Third-tier media rights that have been owned by Big 12 schools will now belong to ESPN, the conference and cable sports network announced on Wednesday.
Among the biggest changes: Kansas Jayhawks basketball fans will need a subscription to the ESPN+ streaming service to watch the two exhibition and four KU nonconference games that have previously aired on local cable and TV networks. Similar Kansas State basketball games, as well as one KU and one K-State football game per season are also going to live streaming instead of cable or over-the-air broadcasts, though they can still be streamed on a traditional TV.
Entities like the Jayhawk Network will no longer exist. Content that formerly appeared on those networks will be available through the Big 12 branded ESPN+ platform.
Kansas, Kansas State, Oklahoma State and Baylor will join ESPN+ starting the 2019-20 school year. Iowa State, TCU, Texas Tech and West Virginia join for 2020-21.
Texas and Oklahoma will not produce and deliver programming for ESPN+ but their conference road games will be part of the new platform.
“Our fan base can now go to one place and find all of our games,” K-State athletic director Gene Taylor said. “They don’t have to try and figure out if they are on the Kansas State website or Fox Sports. That was the big local reason for this. Also, as we start to renegotiate our broadcast deal in 2024, I think it strengthens the league. Our next provider will have all the rights.”
ESPN+ is a subscription-based streaming service. Currently, it costs $4.99 per month after a free seven-day trial period. ESPN+ can be viewed on a mobile phone or tablet, or through a device that plays streaming content on a television, like Amazon Fire TV, Google Chromecast, Apple TV or others.
According to Sports Business Journal Daily, ESPN will pay the conference about $40 million for these new rights from 2019-24 in addition to what it pays for existing deals. A source confirmed the dollar amount to The Star. The schools will equally share the distribution, as they do with Tier 1 and Tier 2 — network and cable — rights.
“That is still being worked through,” Taylor said. “How that all trickles down to each individual institution is to be determined. It may not be a ton more money right now per institution.”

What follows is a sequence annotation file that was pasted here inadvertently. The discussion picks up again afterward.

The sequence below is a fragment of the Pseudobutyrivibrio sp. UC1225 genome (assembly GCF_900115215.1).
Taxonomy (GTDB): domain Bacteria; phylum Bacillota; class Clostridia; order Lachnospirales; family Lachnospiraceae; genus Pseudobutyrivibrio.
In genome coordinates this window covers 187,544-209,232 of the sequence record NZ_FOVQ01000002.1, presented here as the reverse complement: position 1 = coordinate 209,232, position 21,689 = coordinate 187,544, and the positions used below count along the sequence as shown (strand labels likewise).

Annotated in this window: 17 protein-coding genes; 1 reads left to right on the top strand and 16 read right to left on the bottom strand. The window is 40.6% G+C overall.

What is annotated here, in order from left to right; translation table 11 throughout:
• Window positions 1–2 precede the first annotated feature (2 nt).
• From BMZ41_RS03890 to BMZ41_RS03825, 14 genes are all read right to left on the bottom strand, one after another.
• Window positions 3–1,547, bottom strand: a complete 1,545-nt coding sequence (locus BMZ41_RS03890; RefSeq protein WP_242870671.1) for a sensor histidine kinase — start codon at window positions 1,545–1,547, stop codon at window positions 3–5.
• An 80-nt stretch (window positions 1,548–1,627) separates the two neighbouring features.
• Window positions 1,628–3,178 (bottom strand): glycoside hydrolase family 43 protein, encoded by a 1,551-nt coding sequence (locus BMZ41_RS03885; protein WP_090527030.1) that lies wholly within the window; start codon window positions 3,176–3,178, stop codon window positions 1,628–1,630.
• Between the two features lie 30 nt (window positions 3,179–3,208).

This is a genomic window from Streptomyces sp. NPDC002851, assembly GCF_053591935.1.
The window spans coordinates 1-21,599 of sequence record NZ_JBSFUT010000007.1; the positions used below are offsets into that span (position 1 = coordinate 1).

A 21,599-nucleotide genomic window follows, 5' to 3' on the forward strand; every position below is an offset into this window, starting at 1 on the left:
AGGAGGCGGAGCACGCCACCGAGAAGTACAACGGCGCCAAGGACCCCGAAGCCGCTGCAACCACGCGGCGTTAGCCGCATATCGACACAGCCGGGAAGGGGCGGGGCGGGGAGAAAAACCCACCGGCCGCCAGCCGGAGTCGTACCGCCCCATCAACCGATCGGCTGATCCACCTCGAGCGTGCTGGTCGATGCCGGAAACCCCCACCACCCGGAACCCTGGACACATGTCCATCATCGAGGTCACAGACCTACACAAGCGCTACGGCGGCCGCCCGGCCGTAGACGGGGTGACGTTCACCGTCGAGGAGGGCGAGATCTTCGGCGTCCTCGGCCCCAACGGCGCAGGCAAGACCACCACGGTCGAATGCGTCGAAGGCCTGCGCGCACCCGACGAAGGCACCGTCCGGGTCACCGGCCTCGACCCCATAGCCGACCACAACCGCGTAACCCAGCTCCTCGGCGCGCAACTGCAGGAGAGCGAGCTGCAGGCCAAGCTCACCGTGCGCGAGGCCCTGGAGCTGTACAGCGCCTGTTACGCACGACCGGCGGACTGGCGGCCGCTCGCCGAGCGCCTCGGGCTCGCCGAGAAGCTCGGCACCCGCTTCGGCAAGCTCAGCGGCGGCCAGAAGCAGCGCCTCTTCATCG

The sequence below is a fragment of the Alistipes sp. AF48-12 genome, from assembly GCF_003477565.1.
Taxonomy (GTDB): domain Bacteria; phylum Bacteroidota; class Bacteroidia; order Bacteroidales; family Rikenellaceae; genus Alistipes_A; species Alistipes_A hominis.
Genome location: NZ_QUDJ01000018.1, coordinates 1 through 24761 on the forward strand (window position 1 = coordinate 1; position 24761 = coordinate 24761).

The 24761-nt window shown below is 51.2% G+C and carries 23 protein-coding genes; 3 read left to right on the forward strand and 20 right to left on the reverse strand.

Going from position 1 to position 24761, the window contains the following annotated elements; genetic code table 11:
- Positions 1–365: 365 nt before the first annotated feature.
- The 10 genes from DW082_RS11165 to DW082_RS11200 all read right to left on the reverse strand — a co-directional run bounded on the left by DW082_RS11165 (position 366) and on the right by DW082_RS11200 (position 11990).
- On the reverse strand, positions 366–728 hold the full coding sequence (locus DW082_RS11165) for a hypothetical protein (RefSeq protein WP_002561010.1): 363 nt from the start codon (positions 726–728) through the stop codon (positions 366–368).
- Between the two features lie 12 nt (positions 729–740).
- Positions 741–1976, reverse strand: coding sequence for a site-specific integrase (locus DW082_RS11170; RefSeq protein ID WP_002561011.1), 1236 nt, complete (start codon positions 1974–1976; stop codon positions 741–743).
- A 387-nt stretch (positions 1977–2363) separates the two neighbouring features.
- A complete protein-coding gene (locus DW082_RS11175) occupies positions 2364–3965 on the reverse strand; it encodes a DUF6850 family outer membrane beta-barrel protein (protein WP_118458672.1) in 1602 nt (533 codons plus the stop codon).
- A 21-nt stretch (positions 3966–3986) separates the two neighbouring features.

Tier 1 and Tier 2 rights for the 2017-18 school year helped the Big 12 contribute an average of $36.5 million per school. That figure, like the one for 2018-19, does not include third-tier revenue.
The Big 12 has been the only Power Five conference that allows schools to control and monetize third-tier rights. That has included one football game per school every season and a handful of basketball games.
Kansas put those games on the Jayhawk Network, which has aired on Spectrum Sports Kansas City, Midco Sports Network in Lawrence, Cox Cable in Kansas and KMCI (Channel 38) in Kansas City, in addition to making them available nationwide on ESPN+.
“While this decision means a change in how our local and regional fans watch a few early-season games... we also know more and more Jayhawk fans look to digital platforms to watch their favorite programming,” KU athletic director Jeff Long said.
Last season, Kansas State games appeared on the K-State Sports Network, a subscription streaming service on the school’s website, and Fox Sports Kansas City. Those events will move to ESPN+ as will all games not distributed on ESPN’s linear networks, one football game, women’s basketball and other sports such as volleyball, soccer, wrestling, softball and baseball, plus Big 12 championships and other programming, according to the league.
Each of the eight schools will provide more than 50 exclusive events during the school year.
“Our goal was to be forward thinking in the use of technology to create a conference-branded platform and believe this partnership ideally positions the Big 12 now and into the foreseeable future,” Big 12 commissioner Bob Bowlsby said in a statement.
The Big 12 and ESPN also announced that the football championship game will carried on ABC or ESPN through 2024.
Last month, the American Athletic Conference agreed to a 12-year, $1 billion media rights deal with ESPN that would stream the majority of men’s basketball games on ESPN+, although a minimum of 65 would air on the ESPN, ESPN2 or ESPNU cable networks.